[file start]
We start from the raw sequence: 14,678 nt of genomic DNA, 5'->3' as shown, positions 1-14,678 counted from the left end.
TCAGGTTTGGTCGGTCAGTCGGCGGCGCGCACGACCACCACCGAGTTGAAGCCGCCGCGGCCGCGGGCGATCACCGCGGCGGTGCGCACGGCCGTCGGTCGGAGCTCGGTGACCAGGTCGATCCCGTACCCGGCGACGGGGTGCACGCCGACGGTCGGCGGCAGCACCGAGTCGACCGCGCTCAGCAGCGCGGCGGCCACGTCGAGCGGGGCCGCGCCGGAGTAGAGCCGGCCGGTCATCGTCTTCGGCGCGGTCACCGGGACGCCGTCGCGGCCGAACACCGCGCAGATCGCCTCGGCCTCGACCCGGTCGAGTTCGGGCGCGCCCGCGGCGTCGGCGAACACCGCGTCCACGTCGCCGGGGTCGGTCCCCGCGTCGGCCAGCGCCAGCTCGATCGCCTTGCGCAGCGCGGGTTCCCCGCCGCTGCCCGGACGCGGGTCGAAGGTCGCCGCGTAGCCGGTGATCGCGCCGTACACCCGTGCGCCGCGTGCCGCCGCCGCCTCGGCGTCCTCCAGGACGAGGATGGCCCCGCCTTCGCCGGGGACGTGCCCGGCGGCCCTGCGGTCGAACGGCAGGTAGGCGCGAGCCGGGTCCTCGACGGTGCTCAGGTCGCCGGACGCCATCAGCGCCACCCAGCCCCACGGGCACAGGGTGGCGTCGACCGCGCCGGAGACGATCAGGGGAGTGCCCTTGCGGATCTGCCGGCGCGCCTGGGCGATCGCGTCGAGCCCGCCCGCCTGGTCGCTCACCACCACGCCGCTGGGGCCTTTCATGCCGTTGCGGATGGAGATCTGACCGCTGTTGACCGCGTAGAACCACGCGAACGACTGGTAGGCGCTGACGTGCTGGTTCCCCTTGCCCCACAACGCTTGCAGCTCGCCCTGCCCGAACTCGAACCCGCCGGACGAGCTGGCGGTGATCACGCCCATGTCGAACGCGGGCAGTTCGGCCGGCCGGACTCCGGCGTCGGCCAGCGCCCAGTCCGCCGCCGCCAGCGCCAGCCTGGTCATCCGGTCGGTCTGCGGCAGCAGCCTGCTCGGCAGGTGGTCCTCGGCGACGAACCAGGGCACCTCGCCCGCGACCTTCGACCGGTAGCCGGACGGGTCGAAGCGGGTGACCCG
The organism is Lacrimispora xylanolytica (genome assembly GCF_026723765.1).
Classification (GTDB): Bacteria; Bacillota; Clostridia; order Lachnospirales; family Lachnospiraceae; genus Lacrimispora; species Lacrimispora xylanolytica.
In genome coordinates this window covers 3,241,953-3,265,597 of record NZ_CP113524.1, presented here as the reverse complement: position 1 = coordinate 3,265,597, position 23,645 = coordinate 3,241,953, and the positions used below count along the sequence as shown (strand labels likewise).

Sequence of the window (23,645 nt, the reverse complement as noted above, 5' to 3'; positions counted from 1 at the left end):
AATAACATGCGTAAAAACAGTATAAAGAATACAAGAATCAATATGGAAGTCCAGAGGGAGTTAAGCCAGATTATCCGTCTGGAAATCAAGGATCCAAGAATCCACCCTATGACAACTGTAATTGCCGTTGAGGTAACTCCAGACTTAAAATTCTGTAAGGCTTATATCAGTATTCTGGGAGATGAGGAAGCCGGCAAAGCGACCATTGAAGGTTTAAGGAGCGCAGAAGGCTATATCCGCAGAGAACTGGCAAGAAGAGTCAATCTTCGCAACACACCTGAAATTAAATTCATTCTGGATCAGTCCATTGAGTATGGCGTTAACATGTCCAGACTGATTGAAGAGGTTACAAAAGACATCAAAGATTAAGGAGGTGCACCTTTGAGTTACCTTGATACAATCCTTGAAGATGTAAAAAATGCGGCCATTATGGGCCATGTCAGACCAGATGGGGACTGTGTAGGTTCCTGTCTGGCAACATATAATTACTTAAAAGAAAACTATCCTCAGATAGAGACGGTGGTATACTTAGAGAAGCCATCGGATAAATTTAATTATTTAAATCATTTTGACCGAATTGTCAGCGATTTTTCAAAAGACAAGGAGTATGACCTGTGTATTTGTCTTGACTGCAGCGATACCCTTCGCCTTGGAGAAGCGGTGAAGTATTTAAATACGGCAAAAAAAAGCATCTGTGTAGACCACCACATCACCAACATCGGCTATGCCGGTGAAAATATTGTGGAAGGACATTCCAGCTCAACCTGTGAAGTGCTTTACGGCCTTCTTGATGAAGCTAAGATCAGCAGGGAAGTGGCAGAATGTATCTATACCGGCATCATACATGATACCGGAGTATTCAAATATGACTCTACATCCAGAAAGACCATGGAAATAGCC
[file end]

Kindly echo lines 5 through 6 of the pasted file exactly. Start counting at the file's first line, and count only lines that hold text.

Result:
In genome coordinates this window covers 3,241,953-3,265,597 of record NZ_CP113524.1, presented here as the reverse complement: position 1 = coordinate 3,265,597, position 23,645 = coordinate 3,241,953, and the positions used below count along the sequence as shown (strand labels likewise).

Sequence of the window (23,645 nt, the reverse complement as noted above, 5' to 3'; positions counted from 1 at the left end):